Ke’Bryan Hayes is expected to return to action on Saturday.

And when the Pittsburgh Pirates’ star third baseman does return from his left foreman spasm that knocked him out of the opener, Hayes will have a big bag with him.

The MLBbro reportedly has reached an agreement for a long-term contract extension that’ll be the richest in the organizations’ history, according to Robert Murray of Fansided.  The contract extension is for eight years and will pay Hayes’ $70 million with the Pirates having the club option for Hayes’ ninth-year. Hayes can remain with the Pirates through the 2030 season.

Hayes spoke to the media about Opening Day and what the contract meant to him, “I’m just thankful for this opportunity, for them believing in me for a long-term deal,” said Hayes before the Pirates took on the St. Louis Cardinals. “I’m very committed, as I’m sure they’re committed for this partnership. I’m excited to get back to work this year….It shows how much they believe in me. With the little time that I have in the big leagues, it’s a huge confidence boost, showing they want me to be a guy who’s here for a long time and helps lead the way. It’s very humbling.”

This new deal surpasses the Pirates’ previous largest deal ever with Jason Kendall’s six-year, $60-million guaranteed deal contract back in 2000.

Hayes, 25, struck out in the first inning of Thursday’s game against the Cards and then sustained an injury in the bottom of the inning.

It was called a cramp or spasm around his left wrist going up into his forearm. The Pirates and Hayes are pleased to hear that it wasn’t anything too serious as he’s listed day-to-day on the injury report, and should be good to go for the second game of this series against the Cardinals on Saturday.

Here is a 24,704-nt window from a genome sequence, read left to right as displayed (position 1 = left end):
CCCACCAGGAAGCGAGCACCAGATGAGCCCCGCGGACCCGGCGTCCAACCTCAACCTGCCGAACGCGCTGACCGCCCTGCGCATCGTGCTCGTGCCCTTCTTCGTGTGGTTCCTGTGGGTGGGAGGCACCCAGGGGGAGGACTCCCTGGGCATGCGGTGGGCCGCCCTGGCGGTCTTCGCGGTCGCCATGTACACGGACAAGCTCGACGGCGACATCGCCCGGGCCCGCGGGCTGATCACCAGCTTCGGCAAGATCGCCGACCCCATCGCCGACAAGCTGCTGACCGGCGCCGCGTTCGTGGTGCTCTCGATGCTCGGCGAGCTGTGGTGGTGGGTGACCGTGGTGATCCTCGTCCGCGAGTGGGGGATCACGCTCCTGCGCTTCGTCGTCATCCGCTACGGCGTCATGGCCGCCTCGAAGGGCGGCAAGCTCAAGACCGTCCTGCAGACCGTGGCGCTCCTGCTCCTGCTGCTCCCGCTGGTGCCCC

“I knew it wasn’t an injury….I knew it was a cramp,” said Hayes, son of former MLB third baseman Charlie Hayes. “I was trying my best. There were like two or three pitches I didn’t even have my glove on. I was trying my best to get that thing to loosen back up. I just didn’t have the time to do it.”

Hayes, who played in only 96 games in the MLB’s 2021 season due to a lingering left wrist injury, scored 49 runs and had 38 RBI in that time. In his 2020 campaign, Hayes was on fire in 24 games, Hayes hit .376 with a 1.124 OPS and instantly thrust himself into the National League Rookie of the Year conversation.

In the offseason, Hayes tried to change up his batting mechanics, specifically his follow-through swing to help not aggregate the same injury again. That’s why when he sustained the scare during the opening game, it made his teammates worrisome.

“We were all holding our breath a little bit,” Pirates’ shortstop Cole Tucker told the Pittsburgh Post-Gazette. “Very up-and-down day for him. We were just kind of confused. Glad to know that it sounds like it’s nothing major.”


The Pirates finally paid the MLBbro what he rightfully deserved and locked up Hayes for the long-term,  giving him the keys to leading the franchise going forward. He’s their future no doubt about it. The organization has had its share of Black talented players who’ve played for them, including Dave Parker, Willie Stargell, and last but least, the great Barry Bonds.

It was said that Parker was the first “Richest Man in Team Sports” as the Pirates gave him a $1 million per year contract that actually never came to fruition as the franchise pushed back payments over years as he played there after its World Series win in 1979 over the Baltimore Orioles. Stargell, the 1979 World Series MVP, played his entire career with the Pirates. But players didn’t make the kind of money they make now.

Bonds won the NL MVP Award in 1990, but was frustrated with the organization as he was one of the lowest-paid players in the majors during this time. Ultimately, he left for San Francisco.

The Pirates didn’t make the same mistake this time around with our MLBbro. Hayes deserved to get paid and will endure some tough times as the team goes through the rebuild phase.  But there’s one thing for certain, he can AFFORD mostly anything through these times.

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